Will the weather be Justin DiPietro's undoing? Maine weather reports promise to play a key role in uncovering what happened to baby Ayla Reynolds and when. DiPietro said Ayla suffered a broken arm on a rainy night. That would mean the broken arm occurred earlier than previously reported, and very close to the time DiPietro took out insurance on Ayla's life.
The life insurance policy continues to dominate the news of the missing baby investigation. The Morning Sentinel published commentary by insurance industry insiders Tuesday, touting the commonness and benefits of such insurance. Dissenting views emerged in the blogosphere, with readers calling the piece "biased," and "ridiculous." Even readers accepting the premise there's nothing inherently suspect about buying life insurance on a baby pointed out DiPietro's case was anything but typical. DiPietro bought life insurance on a baby placed in his care for only five days.
Few Parents Buy Child Life Insurance
Only 15 percent of children in the United States are covered by an insurance policy, with the average amount in the range of $5,000, according to Bankrate. This coverage is often tacked onto parental policies to cover burial costs in case of the child's unexpected death.
Allianz Life of North America chair Bob MacDonald spoke out against child life insurance in 2003. He told Bankrate, "There are better ways to save money for college, the cost of a funeral isn't that onerous and the chance of a child becoming uninsurable as an adult is extremely small."
The average adult funeral cost in 2009 was about $6500, according to the National Funeral Directors Association. Children's funerals cost considerably less. One mother who researched child funeral costs said it's often possible to bury a child free; for those paying, the average cost of a child's casket is $100. In Maine, where funeral home use is not required by law, an informally-arranged funeral can cost as little as $250, the New York Times noted.
Insurance on Ayla's Life
The Huffington Post said DiPietro took out a $25,000 policy on Ayla's life. The payout is some three to four times the cost of the average adult funeral. Police allegedly told Trista Reynolds, Ayla's mother, the insurance policy was taken out within a week of Oct. 17, Trista said on her blog. Heidi Tudela, who identifies herself online as mother of Derek Tudela, State Farm life insurance agent who sold the DiPietro policy, confirmed the policy's existence.
* DiPietro never had a hand in raising Ayla. He allegedly saw her only five times from Dec. 2010 until Oct. 17, 2011 when he brought Ayla to his home. On Oct. 20, he agreed to return Ayla to her mother's full-time care Oct. 22, Trista said.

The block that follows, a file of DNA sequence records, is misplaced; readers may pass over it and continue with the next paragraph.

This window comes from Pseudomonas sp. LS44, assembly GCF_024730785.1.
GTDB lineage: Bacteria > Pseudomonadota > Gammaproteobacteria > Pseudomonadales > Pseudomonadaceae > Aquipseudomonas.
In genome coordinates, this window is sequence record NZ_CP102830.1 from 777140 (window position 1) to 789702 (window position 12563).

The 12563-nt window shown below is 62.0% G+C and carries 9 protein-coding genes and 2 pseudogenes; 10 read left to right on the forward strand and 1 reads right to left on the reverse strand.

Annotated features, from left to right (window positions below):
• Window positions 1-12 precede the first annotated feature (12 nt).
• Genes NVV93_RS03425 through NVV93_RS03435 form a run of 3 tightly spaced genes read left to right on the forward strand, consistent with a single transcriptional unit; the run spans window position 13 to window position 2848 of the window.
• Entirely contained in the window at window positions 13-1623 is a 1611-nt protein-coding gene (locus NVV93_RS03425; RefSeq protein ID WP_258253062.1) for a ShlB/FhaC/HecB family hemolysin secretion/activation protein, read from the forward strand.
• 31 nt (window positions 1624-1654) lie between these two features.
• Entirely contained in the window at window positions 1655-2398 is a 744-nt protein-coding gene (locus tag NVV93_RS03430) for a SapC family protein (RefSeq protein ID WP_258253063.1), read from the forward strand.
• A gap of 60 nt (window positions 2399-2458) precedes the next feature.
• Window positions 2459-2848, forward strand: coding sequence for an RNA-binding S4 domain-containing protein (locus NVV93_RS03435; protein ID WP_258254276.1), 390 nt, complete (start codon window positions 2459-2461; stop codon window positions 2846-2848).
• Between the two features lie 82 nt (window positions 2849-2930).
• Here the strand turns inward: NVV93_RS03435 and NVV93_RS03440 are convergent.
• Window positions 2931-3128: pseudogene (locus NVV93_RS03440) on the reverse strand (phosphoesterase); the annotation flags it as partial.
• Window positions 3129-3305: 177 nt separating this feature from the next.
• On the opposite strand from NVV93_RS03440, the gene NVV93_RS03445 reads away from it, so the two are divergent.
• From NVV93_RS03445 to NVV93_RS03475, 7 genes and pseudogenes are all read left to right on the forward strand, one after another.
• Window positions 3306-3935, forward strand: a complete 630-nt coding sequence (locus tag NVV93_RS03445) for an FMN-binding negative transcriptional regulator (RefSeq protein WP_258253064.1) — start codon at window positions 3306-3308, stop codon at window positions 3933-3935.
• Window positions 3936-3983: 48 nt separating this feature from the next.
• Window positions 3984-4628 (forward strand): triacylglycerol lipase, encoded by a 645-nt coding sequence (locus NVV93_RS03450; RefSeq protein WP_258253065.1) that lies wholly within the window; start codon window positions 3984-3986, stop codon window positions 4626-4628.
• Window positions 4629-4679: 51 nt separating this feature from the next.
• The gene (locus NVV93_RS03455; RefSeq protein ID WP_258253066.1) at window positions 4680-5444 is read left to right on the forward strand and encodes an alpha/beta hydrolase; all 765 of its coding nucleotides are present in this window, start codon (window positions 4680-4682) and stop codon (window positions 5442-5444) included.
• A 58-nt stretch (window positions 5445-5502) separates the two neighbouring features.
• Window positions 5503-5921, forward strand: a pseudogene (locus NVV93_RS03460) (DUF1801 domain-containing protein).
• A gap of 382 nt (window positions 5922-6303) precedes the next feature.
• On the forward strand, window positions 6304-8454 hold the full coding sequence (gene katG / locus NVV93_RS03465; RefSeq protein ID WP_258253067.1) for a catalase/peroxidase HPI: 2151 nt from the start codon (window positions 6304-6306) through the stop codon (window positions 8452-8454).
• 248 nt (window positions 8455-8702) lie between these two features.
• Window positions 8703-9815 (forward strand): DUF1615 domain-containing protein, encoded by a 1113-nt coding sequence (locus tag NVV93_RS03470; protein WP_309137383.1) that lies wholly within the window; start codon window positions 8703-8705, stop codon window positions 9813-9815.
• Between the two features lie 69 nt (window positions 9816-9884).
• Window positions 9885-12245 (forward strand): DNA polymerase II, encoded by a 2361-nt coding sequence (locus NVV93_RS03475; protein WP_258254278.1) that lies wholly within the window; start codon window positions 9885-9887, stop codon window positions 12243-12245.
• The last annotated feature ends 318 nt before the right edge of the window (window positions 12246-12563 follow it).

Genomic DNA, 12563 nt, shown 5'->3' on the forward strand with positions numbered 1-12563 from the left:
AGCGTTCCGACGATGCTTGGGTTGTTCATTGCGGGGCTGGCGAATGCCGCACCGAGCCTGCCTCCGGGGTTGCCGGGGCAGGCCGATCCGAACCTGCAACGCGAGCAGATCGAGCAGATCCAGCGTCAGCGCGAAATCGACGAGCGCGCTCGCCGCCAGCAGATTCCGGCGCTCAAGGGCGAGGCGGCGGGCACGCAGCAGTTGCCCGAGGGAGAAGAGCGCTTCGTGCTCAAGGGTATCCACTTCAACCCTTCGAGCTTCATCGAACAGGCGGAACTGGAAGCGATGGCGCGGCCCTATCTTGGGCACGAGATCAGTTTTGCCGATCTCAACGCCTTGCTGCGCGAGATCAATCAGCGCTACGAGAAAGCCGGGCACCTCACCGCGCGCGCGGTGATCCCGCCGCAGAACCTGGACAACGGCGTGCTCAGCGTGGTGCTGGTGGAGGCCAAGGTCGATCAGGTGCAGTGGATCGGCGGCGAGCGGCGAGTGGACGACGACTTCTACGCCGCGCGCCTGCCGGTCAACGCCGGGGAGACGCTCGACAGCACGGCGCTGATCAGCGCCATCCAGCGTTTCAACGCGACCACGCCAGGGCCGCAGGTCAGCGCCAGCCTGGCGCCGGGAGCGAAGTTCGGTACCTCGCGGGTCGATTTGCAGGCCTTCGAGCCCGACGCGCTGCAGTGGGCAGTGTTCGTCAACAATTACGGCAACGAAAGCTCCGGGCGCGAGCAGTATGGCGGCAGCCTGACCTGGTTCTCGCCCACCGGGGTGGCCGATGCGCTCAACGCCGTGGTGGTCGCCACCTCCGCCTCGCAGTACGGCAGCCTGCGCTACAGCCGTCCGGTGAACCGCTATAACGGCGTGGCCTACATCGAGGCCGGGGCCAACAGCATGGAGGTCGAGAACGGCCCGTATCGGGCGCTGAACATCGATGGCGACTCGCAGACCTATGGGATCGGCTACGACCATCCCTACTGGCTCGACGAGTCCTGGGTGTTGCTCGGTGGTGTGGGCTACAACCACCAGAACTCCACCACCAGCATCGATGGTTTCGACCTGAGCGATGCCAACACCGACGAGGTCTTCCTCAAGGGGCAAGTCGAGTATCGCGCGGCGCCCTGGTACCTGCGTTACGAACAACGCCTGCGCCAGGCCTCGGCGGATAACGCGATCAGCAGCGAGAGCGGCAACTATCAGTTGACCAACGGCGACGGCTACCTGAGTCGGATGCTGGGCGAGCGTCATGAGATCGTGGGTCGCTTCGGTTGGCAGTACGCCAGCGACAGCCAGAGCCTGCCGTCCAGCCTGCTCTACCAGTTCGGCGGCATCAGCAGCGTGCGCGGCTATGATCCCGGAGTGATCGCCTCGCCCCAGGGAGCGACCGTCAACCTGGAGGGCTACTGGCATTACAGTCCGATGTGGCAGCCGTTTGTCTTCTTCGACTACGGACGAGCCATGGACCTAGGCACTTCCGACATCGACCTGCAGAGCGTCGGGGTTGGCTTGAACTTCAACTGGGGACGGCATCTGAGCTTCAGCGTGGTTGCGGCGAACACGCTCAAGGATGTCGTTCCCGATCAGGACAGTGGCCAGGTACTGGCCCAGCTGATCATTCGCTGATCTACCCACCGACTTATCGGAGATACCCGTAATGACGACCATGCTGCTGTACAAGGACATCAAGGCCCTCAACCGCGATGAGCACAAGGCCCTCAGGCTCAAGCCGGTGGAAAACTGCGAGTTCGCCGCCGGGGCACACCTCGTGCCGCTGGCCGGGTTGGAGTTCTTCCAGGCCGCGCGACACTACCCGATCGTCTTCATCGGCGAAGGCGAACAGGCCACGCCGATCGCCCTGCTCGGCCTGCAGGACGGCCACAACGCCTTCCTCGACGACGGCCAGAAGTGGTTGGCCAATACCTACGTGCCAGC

* Although the DiPietro-Reynolds agreement, said to have been made with DHHS input, called for DiPietro to care for Ayla for a total of five days, more than two of which had already passed, he purchased insurance on her life. He also reneged on returning Ayla to Trista, she said.
* Ayla suffered a serious injury within days of the insurance purchase. Trista places the purchase in the approximate window Oct. 17 to 24. Ayla's arm appears to have been broken Oct. 19 or 20.
* DiPietro said Ayla's arm broke on a rainy night before the last day of his truck driver class at Lawrence Adult Education. That class ran Tuesdays and Thursdays for 16 sessions starting Sept. 6, placing the class end date Oct. 27.
* According to weather underground, the only nights it rained in Waterville, Maine between Oct. 17 and Nov. 5 were Oct 19, 20, and 22. Of those dates, only Oct. 19 preceded a scheduled class day of the truck driver class. Because driving sessions were sometimes held on Fridays, Oct. 20 is arguably a possible date for Ayla to have broken her arm. Oct. 22, a Saturday, would not fit the night before the last class scenario.
* Trista said DiPietro notified her Saturday Nov. 5 that he and his mother were taking Ayla to the emergency room. If Trista's account is correct, either DiPietro waited far longer than overnight, as he claimed, to seek treatment or the injury did not occur on a rainy night before his last truck driver class.
* Doctors initially expressed suspicion about Ayla's arm, Trista told Nancy Grace, but ultimately decided an accident was possible.
* DiPietro spoke to the condition of Ayla's arm before he reported her missing, "She wasn't bending it, but she would take (the splint) off sometimes, and she was getting to the point where she was starting to use that arm again." The report that a 20-month-old removed her splint seems questionable.
* Six weeks after buying life insurance, DiPietro reported Ayla missing. Police told WGME his kidnapping story doesn't meet the straight face test.
Whether the insurance policy was the motive for Ayla's reported disappearance or not, the circumstances surrounding its purchase are highly suspicious, and anything but ordinary.